You can find a full gallery of these images here.
It’s the first time I’ve experienced this.
I’ve racked up lifetime air miles equivalent to 20 round trips to the moon. I’ve spent time in several dozen countries, and even done a previous month-long vacation.
But this is different.
The experience of continuous surface travel, over a period long enough for time to slow, and across a distance spanning six time zones and 38 degrees of latitude is fundamentally different.
Air travel leaves you perceiving the world as isolated places. (If the purpose is business, often as little more than airports, hotels, and offices.) You’re here… and then you’re there. You might look out the plane’s window en route, but that’s equivalent to watching a bit of a movie.
You don’t really gain a human scale appreciation of distance, or of connections between places.
With travel of the sort I’ve been on for the past month, you do.
You experience how the oceans, seas, gulfs, and bays flow one into the next. You feel the weather working. You understand why people chose to settle here, and here… but not there. The distinctive characters of cultures become connected to features of the lands in which they grew and developed. History comes to make a new kind of sense.
You see the map as a living reality, and the earth as an organic whole… and all of the sights you’ve seen, and experiences registered take on an entirely new form of richness as a result.
In passage from The Red Sea to The Mediterranean
Facts about the Suez Canal:
- There are no locks; it is at sea level for its entire extent
- It took 10 years to build, and opened for operation in 1869
- Its current capacity 47 ships per day, who make the passage in one way convoys, north or south
- The Egyptian government is building an extension that will double its capacity when complete in 2016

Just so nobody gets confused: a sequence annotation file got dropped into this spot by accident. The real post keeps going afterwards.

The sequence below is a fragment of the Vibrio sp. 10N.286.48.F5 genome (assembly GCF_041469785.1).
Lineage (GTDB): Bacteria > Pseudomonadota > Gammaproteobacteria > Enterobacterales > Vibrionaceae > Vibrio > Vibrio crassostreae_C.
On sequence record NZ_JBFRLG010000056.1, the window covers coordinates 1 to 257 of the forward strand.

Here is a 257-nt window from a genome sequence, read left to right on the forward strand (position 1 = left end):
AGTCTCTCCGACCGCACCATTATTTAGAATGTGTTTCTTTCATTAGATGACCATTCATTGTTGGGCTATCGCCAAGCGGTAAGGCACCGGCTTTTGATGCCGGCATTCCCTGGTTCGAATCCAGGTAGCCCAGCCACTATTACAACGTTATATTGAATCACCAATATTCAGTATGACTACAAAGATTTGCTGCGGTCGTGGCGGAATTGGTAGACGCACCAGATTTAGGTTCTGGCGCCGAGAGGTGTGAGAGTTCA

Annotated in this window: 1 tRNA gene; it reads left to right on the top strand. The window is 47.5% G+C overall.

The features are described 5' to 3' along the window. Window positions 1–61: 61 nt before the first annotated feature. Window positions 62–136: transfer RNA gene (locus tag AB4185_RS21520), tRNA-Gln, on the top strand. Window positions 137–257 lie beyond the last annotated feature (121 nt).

- The waters in the norther half flow north in the winter, south in the summer; waters in the southern half flow with the Red Sea tides
- It is 120 miles long, 670 feet wide, and 80 feet deep
- Speed is limited to 8 knots, to prevent damage to the banks
- The cost of passage for a ship the size of the Seabourn Sojourn is $250,000
- A passage through it is an absolutely great way to spend your 60th birthday
Gulf of Suez,
In queue to enter the Canal
En route to Israel
60 years – 1 day
Our stops throughout this journey have been at points of intersection, where waves of successive cultures left their marks on local histories, sometimes in still distinct layers, others as ingredients in various exotic mixtures.
All have been remarkable, but none more so than our most recent waypoint — Petra, in the Hashemite Kingdom of Jordan… which we experienced as an opening of time itself, into an exotic past. Continue reading
Travel of this sort is not at all about movement from A to B, or principally about the pleasures of the diversions along the way. (Note: they have been very nice however.)
It’s highest purpose is to grab you by the shoulders, shaking loose and casting off the set perspective of your world view, with its various filters, simplifying categories, and established story lines, allowing you to see places and people, if only in glimpses, as they truly are… not trapped in someone else’s framings or narratives.
You hope that the revealed clarities, and more importantly the ways of seeing that lead to them, will linger beyond the journey. You hope for the kind of growth that can only come from genuinely fresh (occasionally shocking) experiences, and the ample time needed to allow them to cohere into a wider and perhaps somewhat wiser view of the world’s workings.
This trip is well on its way toward fullfilling those hopes.
1 Day out of Salālah
En Route to Aqaba, Jordan*
With no waking witness, the first milky light of day notched into the cabin around the time our ship slipped into port. A short time later, when the door chime announced breakfast’s arrival, the living room was fully lit in a diffuse glow.
Salalah Oman lay just outside, and a half day’s exploring it just ahead.